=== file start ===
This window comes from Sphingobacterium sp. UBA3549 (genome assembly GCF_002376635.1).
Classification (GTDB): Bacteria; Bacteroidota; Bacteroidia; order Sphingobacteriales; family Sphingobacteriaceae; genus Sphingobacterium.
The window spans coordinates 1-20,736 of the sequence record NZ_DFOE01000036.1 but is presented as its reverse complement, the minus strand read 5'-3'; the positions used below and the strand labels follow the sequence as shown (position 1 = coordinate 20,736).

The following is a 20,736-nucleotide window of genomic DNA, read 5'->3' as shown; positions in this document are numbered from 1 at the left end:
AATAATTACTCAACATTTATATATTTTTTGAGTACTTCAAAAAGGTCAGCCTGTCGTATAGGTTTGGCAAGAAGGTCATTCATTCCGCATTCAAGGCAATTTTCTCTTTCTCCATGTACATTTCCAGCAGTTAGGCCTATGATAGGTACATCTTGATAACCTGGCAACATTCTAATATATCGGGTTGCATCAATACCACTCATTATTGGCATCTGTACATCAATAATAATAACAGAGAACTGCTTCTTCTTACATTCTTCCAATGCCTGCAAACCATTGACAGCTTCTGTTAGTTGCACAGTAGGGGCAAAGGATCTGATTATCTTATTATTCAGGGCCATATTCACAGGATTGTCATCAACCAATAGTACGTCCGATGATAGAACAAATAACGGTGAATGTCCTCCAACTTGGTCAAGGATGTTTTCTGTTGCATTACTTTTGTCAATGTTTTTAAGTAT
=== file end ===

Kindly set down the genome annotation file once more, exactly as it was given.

This window comes from Sphingobacterium sp. UBA3549 (genome assembly GCF_002376635.1).
Classification (GTDB): Bacteria; Bacteroidota; Bacteroidia; order Sphingobacteriales; family Sphingobacteriaceae; genus Sphingobacterium.
The window spans coordinates 1-20,736 of the sequence record NZ_DFOE01000036.1 but is presented as its reverse complement, the minus strand read 5'-3'; the positions used below and the strand labels follow the sequence as shown (position 1 = coordinate 20,736).

The following is a 20,736-nucleotide window of genomic DNA, read 5'->3' as shown; positions in this document are numbered from 1 at the left end:
AATAATTACTCAACATTTATATATTTTTTGAGTACTTCAAAAAGGTCAGCCTGTCGTATAGGTTTGGCAAGAAGGTCATTCATTCCGCATTCAAGGCAATTTTCTCTTTCTCCATGTACATTTCCAGCAGTTAGGCCTATGATAGGTACATCTTGATAACCTGGCAACATTCTAATATATCGGGTTGCATCAATACCACTCATTATTGGCATCTGTACATCAATAATAATAACAGAGAACTGCTTCTTCTTACATTCTTCCAATGCCTGCAAACCATTGACAGCTTCTGTTAGTTGCACAGTAGGGGCAAAGGATCTGATTATCTTATTATTCAGGGCCATATTCACAGGATTGTCATCAACCAATAGTACGTCCGATGATAGAACAAATAACGGTGAATGTCCTCCAACTTGGTCAAGGATGTTTTCTGTTGCATTACTTTTGTCAATGTTTTTAAGTAT